Horizontal stabilizers stall, so I was wondering, is it possible for an aileron to stall? If yes, at what angle of attack?
The aileron itself doesn't stall, being part of the main wing. But since it alters the camber of the main wing it changes the local angle of attack in effect. On older airplanes, a down aileron at low speed could trigger a stall separation of the wing in the area of the aileron and if you applied aileron to correct a wing drop at the stall, it would just speed things along and over you go. This was one of the reasons for slots in front of the ailerons on airplanes like the Globe Swift.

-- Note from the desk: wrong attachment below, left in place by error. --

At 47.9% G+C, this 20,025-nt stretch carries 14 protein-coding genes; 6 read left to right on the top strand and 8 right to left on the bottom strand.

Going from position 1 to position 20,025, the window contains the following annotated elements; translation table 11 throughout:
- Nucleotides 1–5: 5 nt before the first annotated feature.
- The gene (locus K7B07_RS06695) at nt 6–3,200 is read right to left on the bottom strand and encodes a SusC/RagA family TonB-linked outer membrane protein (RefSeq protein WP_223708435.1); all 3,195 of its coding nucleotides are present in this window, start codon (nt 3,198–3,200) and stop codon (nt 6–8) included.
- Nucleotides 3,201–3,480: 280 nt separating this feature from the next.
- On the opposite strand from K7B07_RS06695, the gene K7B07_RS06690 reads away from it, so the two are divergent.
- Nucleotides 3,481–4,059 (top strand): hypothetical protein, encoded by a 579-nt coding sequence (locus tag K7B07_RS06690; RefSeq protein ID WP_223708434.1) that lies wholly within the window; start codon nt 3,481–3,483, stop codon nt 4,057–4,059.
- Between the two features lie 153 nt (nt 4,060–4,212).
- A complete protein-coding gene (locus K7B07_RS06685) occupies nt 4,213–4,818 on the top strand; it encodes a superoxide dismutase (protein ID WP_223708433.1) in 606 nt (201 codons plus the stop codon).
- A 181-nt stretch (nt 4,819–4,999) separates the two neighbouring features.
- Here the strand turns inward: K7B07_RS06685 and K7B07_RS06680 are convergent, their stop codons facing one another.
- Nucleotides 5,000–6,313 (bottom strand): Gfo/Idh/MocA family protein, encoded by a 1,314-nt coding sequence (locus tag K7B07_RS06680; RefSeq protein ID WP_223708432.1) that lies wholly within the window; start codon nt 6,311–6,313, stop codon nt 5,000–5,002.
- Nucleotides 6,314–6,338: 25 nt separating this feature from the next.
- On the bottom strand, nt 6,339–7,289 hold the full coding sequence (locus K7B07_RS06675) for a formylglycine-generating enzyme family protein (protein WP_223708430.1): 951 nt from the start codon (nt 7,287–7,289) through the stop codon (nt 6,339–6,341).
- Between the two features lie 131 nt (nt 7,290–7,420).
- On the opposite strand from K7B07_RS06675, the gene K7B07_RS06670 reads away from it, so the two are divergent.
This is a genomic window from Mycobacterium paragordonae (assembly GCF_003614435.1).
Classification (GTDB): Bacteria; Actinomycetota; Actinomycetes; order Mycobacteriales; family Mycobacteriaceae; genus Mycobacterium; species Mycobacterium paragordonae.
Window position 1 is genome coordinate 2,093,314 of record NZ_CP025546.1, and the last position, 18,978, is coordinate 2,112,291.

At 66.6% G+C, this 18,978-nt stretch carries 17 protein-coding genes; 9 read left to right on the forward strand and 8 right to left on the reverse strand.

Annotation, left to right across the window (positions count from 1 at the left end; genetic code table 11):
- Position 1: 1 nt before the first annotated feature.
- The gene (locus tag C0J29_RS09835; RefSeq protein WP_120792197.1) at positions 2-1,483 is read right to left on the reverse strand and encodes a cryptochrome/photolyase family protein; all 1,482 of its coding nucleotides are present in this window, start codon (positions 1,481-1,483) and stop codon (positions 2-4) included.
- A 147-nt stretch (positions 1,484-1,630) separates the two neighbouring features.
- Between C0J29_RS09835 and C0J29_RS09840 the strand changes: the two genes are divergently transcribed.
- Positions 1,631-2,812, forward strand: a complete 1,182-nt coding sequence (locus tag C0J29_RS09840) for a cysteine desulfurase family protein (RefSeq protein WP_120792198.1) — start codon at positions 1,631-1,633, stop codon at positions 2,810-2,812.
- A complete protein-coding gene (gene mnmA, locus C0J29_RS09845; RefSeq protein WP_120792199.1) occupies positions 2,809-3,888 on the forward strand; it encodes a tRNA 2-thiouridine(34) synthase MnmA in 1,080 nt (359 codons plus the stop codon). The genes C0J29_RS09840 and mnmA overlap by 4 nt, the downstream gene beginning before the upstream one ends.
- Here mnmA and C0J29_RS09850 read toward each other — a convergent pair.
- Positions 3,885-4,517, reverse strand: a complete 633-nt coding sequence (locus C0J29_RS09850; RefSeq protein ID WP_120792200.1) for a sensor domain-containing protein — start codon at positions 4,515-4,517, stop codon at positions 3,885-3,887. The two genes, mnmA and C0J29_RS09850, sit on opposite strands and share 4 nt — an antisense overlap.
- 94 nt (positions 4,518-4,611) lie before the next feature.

Not sure how it is taught today (I learned to fly in 1975) but long ago pilots were always taught to avoid aileron input close to the stall and keep wings level with rudder, although on modern airplanes with washout and other features to delay stall near the tip you can generally get away with it.